The boy who knew too much: a child prodigy

This is the true story of scientific child prodigy, and former baby genius, Ainan Celeste Cawley, written by his father. It is the true story, too, of his gifted brothers and of all the Cawley family. I write also of child prodigy and genius in general: what it is, and how it is so often neglected in the modern world. As a society, we so often fail those we should most hope to see succeed: our gifted children and the gifted adults they become. Site Copyright: Valentine Cawley, 2006 +

Tuesday, February 13, 2007

Should child prodigies go to University?

This question was asked in a search by a visitor to my site today. It is important to know that their ISP was for an American University, so it is probable that the searcher is an academic or administrator of some kind who is wrestling with the question of whether or not to admit a particular child prodigy as a student.

My first reaction to their question, is why do they ask it? Many people, when confronted with a child prodigy, ask whether they are likely to be socially well-adjusted and my reply to them would be that there is no more reason to suppose they will be maladjusted than anyone else. The reason I say this is that being a prodigy, does not mean that one will have any particular social problem. Prodigy is not Asperger's - and only a very small minority of prodigies would be the autism scale. Most prodigies will be normal in their social development, eventually, even if they are advanced intellectually. It is that latter fact that may make a difference. You see, the prodigy is likely to "click" with those who are older than themselves and smarter than average.

So, I would say that far from being a misfit at University - as was the implicit worry of the University searcher above - that the prodigy is more likely to fit in at University (if they are a true prodigy and show adult level mental development, as a child, in their domain) than they are to fit in at primary/elementary school, or middle school or wherever their age would determine that they should be.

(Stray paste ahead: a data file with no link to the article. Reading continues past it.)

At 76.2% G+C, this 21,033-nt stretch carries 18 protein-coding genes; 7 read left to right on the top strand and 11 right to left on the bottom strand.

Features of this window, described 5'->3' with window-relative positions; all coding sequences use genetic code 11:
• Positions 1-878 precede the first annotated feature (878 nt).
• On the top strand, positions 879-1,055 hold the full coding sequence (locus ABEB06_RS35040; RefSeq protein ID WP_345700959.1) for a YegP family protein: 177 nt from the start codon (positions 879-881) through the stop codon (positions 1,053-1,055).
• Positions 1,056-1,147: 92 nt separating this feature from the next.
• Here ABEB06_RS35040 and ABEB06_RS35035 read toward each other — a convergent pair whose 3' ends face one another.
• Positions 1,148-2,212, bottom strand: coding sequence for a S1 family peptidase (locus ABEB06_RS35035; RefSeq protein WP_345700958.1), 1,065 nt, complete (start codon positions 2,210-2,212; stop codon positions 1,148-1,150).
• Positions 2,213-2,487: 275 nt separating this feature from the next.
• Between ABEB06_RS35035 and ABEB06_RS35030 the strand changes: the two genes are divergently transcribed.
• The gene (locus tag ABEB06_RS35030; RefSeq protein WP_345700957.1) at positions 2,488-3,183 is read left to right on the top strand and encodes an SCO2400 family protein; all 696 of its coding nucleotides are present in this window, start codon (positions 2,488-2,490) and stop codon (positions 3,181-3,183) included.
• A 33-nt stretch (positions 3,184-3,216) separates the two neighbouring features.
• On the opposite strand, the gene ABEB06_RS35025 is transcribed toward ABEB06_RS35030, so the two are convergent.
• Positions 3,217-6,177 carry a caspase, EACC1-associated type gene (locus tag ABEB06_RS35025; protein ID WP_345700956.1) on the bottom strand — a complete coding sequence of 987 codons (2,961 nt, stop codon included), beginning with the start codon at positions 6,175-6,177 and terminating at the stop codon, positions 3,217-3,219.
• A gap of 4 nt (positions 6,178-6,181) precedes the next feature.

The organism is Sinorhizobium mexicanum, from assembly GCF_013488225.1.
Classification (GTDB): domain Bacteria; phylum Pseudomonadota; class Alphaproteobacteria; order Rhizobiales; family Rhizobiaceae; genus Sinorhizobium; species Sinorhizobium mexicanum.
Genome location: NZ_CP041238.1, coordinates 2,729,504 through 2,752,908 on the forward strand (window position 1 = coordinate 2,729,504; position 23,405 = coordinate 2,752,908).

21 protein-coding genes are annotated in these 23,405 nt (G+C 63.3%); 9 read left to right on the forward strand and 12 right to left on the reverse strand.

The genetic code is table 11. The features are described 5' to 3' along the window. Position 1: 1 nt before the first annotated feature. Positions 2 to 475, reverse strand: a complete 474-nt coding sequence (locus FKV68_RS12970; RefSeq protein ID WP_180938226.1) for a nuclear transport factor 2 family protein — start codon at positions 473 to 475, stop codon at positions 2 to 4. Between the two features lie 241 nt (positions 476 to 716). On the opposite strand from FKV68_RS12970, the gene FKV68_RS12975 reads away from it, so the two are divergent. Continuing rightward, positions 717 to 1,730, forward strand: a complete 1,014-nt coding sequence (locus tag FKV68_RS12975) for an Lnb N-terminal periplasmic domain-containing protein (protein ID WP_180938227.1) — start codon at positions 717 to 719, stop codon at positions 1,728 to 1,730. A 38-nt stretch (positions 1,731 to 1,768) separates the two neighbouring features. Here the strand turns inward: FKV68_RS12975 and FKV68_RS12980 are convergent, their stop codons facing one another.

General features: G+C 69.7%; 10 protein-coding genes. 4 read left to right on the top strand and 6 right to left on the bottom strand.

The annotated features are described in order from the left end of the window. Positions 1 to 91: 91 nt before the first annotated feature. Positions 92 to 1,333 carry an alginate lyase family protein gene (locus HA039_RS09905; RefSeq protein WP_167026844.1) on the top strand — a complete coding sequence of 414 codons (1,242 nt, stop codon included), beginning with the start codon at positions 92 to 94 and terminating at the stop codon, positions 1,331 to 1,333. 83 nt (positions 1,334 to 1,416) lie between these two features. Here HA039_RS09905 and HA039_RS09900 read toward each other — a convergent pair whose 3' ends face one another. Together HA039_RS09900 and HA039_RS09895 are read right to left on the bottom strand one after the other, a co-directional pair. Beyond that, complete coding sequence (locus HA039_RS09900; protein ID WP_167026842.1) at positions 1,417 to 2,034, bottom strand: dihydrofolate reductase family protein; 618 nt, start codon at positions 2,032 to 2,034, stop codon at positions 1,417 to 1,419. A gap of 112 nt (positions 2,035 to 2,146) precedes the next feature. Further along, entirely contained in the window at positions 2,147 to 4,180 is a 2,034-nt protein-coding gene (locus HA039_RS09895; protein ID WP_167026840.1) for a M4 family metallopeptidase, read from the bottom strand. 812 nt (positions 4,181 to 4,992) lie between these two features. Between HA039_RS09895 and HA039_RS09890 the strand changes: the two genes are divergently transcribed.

The child prodigy will only feel at home where they feel that they are among INTELLECTUAL peers - for that is what they will measure others against: their question being - "Do these people understand me?" The answer will be 'yes' only among their intellectual matches - smart adults.

So, do not hinder a child prodigy's progress to University, but enable it, for it is likely that only in such an environment will they finally feel at home.

There is one more point to add: if a child has mastered all the school level curriculum in their field, they cannot simply stop learning, but must go on to University to continue their development. To prevent them from doing so on the basis of age would be a grave error.

I hope the reader who searched for this question sees this, and, if making the decision, allows the child prodigy a place at their University.

(If you would like to read about my three gifted children including Ainan Celeste Cawley, a scientific child prodigy, aged seven years and two months, and his gifted brothers, Fintan, three, and Tiarnan, twelve months, please go to: I also write of gifted education, intelligence, IQ, child prodigy, child genius, adult genius, baby genius, savant, the creatively gifted, gifted adults and gifted children in general. Thanks.)

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posted by Valentine Cawley @ 1:07 PM 


Anonymous Anonymous said...

I cringe and hate to contradict you... (The reading I have done agrees with your position on allowing child prodigies into universities, but disagrees that highly intelligent people are no more often maladjusted than normal ones). I felt... I guess in the interest of truth... that I had to post this. I have been looking for a long time for figures on maladjustment in the gifted, and FINALLY found some and I thought maybe you should be aware of the study focused on in this article:

And it may be that the maladjustment in the figures on that page were at least partially due to forcing intelligent children to endure public schooling... If I am not mistaken, all those children surveyed were in public school.

But then theres the question of "What is maladjusted for a GIFTED individual?". Some of the traits of giftedness can seem to mimick everything from ADD to Oppositional Defiant Disorder to Bipolar to Schizoid personality. (Ive been reading Misdiagnosis and Dual Diagnosis of Gifted Children and Adults, which covers all these topics and how the psychologists who wrote the book are making distinctions.) So I do wonder what the figures would look like if that were taken into consideration...

2:41 PM  
Blogger Valentine Cawley said...

I am aware that highly intelligent children have adjustment issues but, like you, I would point to their placement in an inappropriate environment as causal. I think it is likely, from what I observe in Ainan, that placement in an adult - or a class of the extremely gifted (not practical) of his own age - would be the best fit. He would be among his intellectual peers and not have the issues of communicative failure to deal with.

Thanks for the information you have pointed my way to (and my readers). I cannot comment until I have read it, except to say that I think misunderstanding of the gifted by "professionals" is very common since most professionals (if you look at their mean IQ) are NOT gifted. That could lead to serious problems of misidentification.

Best wishes

8:52 AM  

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